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DNA, Dunkin' and Dingbats

DNA, with rare exception, is not destiny. Dinner is -- to a far greater extent than most realize, or than our culture seems inclined to put to any good use. Lifestyle can alter gene expression; we can nurture nature.
12/16/2014 11:22am ET | Updated February 15, 2015
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In the heady days of the genomic dawn -- not all that long ago, really -- we dreamed of dominating our DNA. Our hopes -- born in retrospect of characteristic Homo sapien hubris -- ran to wrestling with wayward ribonucleic acids; tinkering with our telomeres; and in all ways that matter, getting genes to genuflect to the power of our science. We thought, in short, to find the causes and impose the cures for our prevailing ills within the twists and turns of that double helix.

We were wrong. Chronic diseases are not the result of one wayward gene; they are, inevitably, polygenic to the extent they are genetic at all. Even if they were ascribable to one gene gone awry -- we still, for the most part, don't know how to fix alleles we happen not to like. DNA accounts for who we are, but is not accountable to us.

And so those early genomic hopes have gone, if not yet entirely the way of expertise, much in that direction. More than a decade into this new era, hope has abated.

There is, however, a case to make that hope had a rough ride because it was headed in the wrong direction all along. We subscribed en masse to the nature/nurture debate, thinking there was a choice to make. Instead, we have generated clear and compelling evidence that we can nurture nature. Genomic hopes may have diminished, but epigenetic hopes have flourished in their place. There is ever more evidence to indicate that how we behave alters how our very genes behave.

Of course, if we had been paying attention, we might have realized this long ago. Large migration studies, notably Ni-Hon-San, demonstrated dramatic changes in health outcomes as genes remained constant, but cultural influences changed. We got the memo; we just never read it. The peoples around the world who live the longest, live the best, get sick the least, are the happiest, have the most fun, and are most prone to go gently when that time does come -- do not have healthier genes. They have healthier lifestyles, in the context of healthier cultures.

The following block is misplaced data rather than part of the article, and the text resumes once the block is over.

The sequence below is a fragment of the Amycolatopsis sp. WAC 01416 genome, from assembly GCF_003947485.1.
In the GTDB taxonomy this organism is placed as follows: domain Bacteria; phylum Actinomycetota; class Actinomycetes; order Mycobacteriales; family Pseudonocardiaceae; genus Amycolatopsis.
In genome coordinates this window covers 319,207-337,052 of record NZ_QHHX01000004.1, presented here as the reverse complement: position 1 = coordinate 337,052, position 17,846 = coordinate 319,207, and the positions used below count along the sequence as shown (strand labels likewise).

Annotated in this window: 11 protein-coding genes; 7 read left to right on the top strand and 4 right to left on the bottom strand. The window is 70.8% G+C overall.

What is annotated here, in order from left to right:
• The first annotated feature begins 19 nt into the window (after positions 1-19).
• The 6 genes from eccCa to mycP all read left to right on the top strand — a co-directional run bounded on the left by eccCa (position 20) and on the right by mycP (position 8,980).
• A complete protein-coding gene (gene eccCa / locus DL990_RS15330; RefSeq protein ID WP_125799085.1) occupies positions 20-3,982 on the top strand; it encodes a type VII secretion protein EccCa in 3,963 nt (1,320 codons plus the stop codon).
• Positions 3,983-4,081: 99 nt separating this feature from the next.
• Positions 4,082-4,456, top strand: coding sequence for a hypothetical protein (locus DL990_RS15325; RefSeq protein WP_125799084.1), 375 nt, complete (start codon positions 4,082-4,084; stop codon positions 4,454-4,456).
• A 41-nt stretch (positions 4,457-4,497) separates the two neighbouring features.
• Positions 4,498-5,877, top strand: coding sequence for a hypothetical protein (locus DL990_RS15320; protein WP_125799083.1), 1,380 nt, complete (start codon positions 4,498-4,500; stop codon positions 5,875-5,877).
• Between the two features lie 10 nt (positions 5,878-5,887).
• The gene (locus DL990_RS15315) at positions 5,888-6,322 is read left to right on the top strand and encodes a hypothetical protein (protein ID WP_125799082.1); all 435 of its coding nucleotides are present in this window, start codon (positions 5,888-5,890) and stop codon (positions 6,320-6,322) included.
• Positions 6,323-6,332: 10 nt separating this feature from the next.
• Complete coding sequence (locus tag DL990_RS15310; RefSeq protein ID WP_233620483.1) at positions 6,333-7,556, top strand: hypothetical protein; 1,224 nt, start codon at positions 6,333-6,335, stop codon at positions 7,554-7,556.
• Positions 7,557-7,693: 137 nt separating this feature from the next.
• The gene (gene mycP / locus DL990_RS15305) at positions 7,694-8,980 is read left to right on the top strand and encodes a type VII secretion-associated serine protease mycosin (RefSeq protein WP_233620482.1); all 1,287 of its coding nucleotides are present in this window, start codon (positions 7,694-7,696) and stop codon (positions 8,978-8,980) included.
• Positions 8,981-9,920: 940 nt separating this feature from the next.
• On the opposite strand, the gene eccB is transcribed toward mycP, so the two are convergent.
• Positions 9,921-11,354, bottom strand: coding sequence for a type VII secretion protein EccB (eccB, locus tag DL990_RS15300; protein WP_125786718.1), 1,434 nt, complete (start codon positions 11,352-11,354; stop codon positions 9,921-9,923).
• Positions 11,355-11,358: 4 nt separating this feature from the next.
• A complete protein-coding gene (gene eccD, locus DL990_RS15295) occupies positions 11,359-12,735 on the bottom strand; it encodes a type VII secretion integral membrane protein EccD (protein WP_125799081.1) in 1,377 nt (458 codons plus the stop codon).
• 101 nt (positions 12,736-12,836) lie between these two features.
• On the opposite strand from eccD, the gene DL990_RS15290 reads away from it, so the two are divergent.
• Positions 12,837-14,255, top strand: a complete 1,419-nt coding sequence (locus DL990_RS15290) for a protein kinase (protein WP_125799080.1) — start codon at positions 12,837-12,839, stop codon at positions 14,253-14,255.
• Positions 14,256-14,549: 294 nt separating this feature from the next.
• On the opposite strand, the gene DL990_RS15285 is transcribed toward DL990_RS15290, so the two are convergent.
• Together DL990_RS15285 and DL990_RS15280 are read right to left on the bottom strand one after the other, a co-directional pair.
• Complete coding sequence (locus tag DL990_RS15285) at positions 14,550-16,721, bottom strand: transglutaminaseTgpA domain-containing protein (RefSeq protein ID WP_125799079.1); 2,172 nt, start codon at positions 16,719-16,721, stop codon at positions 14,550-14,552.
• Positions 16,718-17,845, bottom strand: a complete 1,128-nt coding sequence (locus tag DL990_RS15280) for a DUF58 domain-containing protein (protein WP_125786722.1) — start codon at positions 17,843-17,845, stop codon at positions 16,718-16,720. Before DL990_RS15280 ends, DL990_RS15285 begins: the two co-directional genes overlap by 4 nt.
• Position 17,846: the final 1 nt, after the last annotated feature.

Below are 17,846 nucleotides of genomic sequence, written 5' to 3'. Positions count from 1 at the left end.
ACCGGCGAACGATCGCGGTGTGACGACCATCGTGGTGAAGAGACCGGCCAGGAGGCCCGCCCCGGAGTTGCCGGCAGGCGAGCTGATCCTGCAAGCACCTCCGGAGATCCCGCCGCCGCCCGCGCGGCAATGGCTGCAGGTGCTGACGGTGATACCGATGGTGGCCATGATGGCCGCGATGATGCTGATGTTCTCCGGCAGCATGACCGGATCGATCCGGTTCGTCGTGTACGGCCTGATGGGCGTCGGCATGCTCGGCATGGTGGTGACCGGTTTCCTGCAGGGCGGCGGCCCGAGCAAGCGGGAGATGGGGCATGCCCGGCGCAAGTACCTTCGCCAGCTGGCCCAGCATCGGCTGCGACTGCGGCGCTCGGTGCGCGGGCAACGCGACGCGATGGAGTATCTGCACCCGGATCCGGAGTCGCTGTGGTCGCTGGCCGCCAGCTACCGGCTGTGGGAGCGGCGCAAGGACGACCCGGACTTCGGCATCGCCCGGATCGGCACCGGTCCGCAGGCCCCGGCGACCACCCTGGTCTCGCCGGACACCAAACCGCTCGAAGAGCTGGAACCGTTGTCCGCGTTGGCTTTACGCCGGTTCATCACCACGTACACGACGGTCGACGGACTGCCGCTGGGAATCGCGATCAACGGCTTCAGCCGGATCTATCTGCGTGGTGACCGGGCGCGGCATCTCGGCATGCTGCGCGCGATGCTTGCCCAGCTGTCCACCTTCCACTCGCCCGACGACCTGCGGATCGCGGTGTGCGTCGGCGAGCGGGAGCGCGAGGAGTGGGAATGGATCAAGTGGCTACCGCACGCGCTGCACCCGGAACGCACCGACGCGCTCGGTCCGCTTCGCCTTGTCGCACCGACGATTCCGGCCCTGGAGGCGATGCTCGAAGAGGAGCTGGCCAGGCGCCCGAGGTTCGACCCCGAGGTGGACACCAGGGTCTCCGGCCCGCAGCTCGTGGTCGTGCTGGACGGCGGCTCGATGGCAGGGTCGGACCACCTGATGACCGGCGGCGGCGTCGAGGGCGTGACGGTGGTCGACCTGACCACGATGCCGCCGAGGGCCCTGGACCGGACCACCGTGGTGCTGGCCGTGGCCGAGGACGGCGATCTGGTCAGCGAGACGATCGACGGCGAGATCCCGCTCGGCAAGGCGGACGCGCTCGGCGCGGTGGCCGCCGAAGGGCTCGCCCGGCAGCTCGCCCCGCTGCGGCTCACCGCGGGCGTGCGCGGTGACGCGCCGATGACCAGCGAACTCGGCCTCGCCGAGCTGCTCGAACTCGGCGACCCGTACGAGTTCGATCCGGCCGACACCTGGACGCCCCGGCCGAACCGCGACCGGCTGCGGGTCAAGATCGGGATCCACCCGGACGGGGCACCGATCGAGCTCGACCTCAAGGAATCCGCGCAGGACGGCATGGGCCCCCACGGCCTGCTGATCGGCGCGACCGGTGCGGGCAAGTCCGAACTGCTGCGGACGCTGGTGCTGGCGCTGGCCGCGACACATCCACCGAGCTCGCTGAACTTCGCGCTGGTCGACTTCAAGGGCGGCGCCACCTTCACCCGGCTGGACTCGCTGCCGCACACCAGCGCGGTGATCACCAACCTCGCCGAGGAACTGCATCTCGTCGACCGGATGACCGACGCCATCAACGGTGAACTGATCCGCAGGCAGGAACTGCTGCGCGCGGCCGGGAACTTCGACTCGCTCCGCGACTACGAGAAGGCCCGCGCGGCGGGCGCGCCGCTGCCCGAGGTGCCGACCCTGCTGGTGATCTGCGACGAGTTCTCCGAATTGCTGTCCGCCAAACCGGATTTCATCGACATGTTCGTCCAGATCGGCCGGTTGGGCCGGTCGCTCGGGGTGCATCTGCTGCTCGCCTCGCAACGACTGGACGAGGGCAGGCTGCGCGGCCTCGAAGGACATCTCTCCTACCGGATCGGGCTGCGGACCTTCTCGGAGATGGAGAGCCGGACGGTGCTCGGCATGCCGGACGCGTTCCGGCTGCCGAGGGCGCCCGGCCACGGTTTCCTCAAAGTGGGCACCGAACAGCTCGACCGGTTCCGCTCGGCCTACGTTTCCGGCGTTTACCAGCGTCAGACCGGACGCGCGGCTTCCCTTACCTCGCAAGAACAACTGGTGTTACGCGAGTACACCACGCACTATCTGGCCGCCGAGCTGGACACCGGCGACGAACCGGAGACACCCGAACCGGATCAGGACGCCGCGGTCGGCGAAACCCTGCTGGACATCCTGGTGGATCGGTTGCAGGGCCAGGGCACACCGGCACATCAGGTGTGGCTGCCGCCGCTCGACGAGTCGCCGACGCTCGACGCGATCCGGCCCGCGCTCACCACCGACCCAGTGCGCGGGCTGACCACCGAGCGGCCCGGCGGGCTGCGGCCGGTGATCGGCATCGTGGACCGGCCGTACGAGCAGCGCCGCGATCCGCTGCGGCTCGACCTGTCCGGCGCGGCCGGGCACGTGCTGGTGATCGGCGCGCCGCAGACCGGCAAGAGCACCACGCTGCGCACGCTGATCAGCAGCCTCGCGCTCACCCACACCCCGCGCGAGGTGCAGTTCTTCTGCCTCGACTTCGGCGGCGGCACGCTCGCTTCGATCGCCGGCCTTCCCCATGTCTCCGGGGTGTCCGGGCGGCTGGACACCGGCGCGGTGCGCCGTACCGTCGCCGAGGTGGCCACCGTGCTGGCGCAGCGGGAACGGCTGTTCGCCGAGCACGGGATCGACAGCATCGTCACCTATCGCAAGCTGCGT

All the while we were learning that our genes would not yield readily to our laboratory derived manipulations, we just kept runnin' on donuts. We were being told daily, as we still are, that America runs on Dunkin' -- and everybody seemed to be ok with that. Of course, we were never shown any data to indicate that it was a good idea. Since we live in an age of rampant obesity and chronic disease largely fueled by dubious dietary choices, I am, also... dubious.

But we just kept on keeping on, while looking for a genie in the genome. We kept marketing multicolored marshmallows to children as "part of [their] complete breakfast." We greeted the most recent disclosures about willful adulteration of our food supply with a collective yawn. We chose to ignore the fact that food companies were engaging high powered teams to maximize the calories it took for us to feel full, and instead bogged down in pointless debate about the relevance of calories. Naturally, we just kept getting fatter and sicker.

How did it ever occur to us that we could manhandle our DNA, but do nothing about the exploitations of Madison Avenue? How were we ever so benighted to think that we could cudgel our chromosomes into submission, but never muster any righteous indignation at the willful engineering of food designed to generate profit at the expense of our health -- and the health of our kids? How did we ever think to promote health within the twists of the double helix, while doing next to nothing about pork-barrel exploitations within the halls of Congress?